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Merely a scent of the noxious odor emanating from Abele Quad was enough to drive me back into the library. From the safety of the great indoors, I was able to watch the Dust-Bowl-era scene unfolding on the other side of the glass. Clouds of dirt billowed from the barren soil, concealing the azure blue sky above. A column of tractors spewed tiny pellets of synthetic fertilizer across the parched earth, which then helplessly flew away with the next gust of wind. Such hardships must be necessary to prepare for the day when the verdant strips of turf will magically form a pristine lawn, right?
And in a blink of an eye, it was all over. After a season full of so much hope, everything fell apart with remarkable speed. Less than 24 hours after a triumphant victory over Pitt, Blue Devils football coach Mike Elko stepped on a private jet headed for College Station, Texas, to sign a contract as the new Texas A&M head coach. Soon after, a cascade of Blue Devils hit the transfer portal, making it clear that the Elko Era was officially over. Those happy memories of storming the field after knocking off Clemson, getting hyped for College Gameday and savoring back-to-back bowl victories are now all things of the past.
“We’re gathered here today this afternoon on Abele Quad, the heart of West Campus, under the generous shade of these towering oak trees that seem as old as time.” These eloquent words conjure up a lucid memory in my mind. The unbearable heat of a Durham summer. The ominous threat of storm clouds, ready to unleash a fury of rain, thunder and lightning at any moment.
The last lap in Mario Kart when the music speeds up. That critical stretch of a football game after the two-minute warning. The last 0.2 miles of a 26.2-mile marathon. All three make an apt comparison to the hectic pace of the final few weeks of the semester between Thanksgiving and Winter Break. With finals, projects, shopping and holiday social gatherings all crammed into a few short weeks, the sentiments of joy and gratitude which are supposed to define this season get pushed to the wayside.
A mere two decades ago, a little-known railway system whisked riders across the sprawling Duke Hospital complex. A maze of tunnels, bridges and underpasses carried little railcars throughout the cavernous complex. This was the core of Duke’s futuristic Personal Rapid Transit (PRT) system — a new mode of mass transit that was poised to redefine the urban landscape. Built in the late 1970s, Duke’s PRT pioneered this flexible mode of transportation and helped elevate Duke Hospital to its world-class status. Despite the PRT’s success, the system was demolished in 2009 to make way for the construction of the Duke Cancer Center and Duke Medical Pavilion.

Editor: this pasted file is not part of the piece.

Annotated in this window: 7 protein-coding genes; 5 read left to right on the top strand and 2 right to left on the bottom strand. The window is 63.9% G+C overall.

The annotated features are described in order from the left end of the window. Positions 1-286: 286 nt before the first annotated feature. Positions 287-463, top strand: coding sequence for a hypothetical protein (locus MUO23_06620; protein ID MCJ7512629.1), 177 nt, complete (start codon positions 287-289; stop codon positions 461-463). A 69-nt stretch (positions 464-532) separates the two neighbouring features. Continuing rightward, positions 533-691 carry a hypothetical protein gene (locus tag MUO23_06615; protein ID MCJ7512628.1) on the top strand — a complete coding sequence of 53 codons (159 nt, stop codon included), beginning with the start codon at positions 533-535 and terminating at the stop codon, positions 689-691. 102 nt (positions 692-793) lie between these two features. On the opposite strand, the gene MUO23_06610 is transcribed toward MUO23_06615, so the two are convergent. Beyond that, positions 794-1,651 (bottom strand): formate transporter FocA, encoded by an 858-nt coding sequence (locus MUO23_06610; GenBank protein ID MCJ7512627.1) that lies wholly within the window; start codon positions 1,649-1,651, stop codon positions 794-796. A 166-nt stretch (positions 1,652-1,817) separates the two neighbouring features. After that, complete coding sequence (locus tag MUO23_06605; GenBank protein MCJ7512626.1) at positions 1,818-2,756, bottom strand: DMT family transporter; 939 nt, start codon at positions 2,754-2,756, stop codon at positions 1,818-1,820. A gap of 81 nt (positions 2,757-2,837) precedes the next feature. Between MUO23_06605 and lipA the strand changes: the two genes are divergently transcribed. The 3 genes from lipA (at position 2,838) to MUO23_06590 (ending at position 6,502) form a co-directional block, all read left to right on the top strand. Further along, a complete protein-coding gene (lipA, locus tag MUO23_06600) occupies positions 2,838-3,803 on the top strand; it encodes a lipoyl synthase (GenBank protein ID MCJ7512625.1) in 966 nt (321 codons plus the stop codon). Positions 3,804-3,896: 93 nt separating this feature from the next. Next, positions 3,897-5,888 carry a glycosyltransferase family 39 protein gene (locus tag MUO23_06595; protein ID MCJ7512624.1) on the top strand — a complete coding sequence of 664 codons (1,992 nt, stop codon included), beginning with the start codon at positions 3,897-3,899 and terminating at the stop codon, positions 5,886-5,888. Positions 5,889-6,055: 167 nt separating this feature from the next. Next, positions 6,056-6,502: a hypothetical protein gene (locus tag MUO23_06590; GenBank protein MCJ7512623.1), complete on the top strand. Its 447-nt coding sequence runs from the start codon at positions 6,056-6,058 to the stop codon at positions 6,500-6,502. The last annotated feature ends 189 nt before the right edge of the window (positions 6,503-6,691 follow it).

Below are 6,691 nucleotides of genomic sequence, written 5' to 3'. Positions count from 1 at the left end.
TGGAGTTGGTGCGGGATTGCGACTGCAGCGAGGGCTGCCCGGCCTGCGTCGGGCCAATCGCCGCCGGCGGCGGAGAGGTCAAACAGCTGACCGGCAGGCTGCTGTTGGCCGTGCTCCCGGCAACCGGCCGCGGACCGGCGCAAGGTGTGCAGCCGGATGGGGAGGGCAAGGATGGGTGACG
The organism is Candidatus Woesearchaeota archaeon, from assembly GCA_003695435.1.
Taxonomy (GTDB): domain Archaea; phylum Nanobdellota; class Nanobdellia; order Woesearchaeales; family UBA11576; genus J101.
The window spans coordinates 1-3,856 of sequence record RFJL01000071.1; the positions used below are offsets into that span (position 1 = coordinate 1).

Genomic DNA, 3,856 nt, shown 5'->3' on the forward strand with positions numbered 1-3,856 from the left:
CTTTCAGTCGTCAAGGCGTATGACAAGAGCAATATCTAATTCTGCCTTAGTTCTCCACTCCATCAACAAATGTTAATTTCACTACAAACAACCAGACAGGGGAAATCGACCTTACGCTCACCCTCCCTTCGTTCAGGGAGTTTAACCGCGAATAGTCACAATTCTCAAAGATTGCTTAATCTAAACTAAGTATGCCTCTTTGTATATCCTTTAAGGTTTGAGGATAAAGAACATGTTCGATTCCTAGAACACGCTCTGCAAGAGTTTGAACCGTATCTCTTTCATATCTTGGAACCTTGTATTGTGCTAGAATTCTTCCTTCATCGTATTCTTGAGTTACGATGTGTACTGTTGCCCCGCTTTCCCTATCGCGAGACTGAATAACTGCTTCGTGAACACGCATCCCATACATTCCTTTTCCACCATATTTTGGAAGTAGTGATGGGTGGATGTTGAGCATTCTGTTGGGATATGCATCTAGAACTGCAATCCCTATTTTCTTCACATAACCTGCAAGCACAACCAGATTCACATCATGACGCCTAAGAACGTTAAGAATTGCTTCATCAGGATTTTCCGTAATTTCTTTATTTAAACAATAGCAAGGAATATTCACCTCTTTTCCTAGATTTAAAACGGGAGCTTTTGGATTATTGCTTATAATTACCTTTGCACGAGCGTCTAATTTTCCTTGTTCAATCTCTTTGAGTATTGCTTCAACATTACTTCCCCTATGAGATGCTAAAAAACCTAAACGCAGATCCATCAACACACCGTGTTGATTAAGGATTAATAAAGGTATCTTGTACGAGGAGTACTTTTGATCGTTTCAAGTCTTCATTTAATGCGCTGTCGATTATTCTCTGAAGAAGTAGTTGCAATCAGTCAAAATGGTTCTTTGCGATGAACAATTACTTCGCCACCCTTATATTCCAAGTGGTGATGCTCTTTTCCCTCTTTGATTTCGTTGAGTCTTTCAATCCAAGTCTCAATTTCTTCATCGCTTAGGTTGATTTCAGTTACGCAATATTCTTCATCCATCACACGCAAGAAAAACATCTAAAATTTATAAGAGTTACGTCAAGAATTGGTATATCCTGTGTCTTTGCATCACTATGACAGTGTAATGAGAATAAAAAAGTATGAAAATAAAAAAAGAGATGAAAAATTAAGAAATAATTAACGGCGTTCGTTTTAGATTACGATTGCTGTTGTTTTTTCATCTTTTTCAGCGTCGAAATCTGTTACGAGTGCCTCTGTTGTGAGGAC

On Sept. 1, the ACC unofficially became the All Coast Conference after its additions of Stanford, Cal and SMU. Like a vulture feeding on a rotting carcass, the ACC capitalized off the surprisingly swift decline of the Pac-12 (the most prominent college athletic conference in the Western US) to expand its national appeal. While ACC executives framed the move as necessary for survival in the anarchic world of college sports, it is apparent that the primary motivation for this move was TV revenues. The ACC is posed to gain over $600 million from its contract with ESPN as a result — and that doesn’t include revenue earned from other multimedia companies.
Like an amoeba engulfing a helpless paramecium, Duke has yet again set its gaze on another piece of Durham real estate: Blue Light Apartments.
When was the last time you took a ride on public transportation at Duke?
After 40 cramped minutes squished in the residual corner of an overpacked C-1, only one obstacle lay in between me and the promised land of West Campus: Ken Jeong.
Duke has long branded itself “the university in the forest.” But new developments proposed in the Duke 2024 Master Plan shatter this illusion. Graduate housing behind the Fuqua School of Business, an additional quad behind Edens, and a major expansion of the Duke Medical Center are just a few of the projects outlined in the plan. Collectively, these new additions would result in a loss of 11 acres of tree cover on campus, degrading both ecological and human health. The unchecked growth of the campus’ physical footprint contradicts with the Duke Climate Commitment, where university leaders pledged to “imagine, design and implement a sustainable future for all.” If Duke truly wants to be a leader in addressing climate change, then the university must align its actions with its words.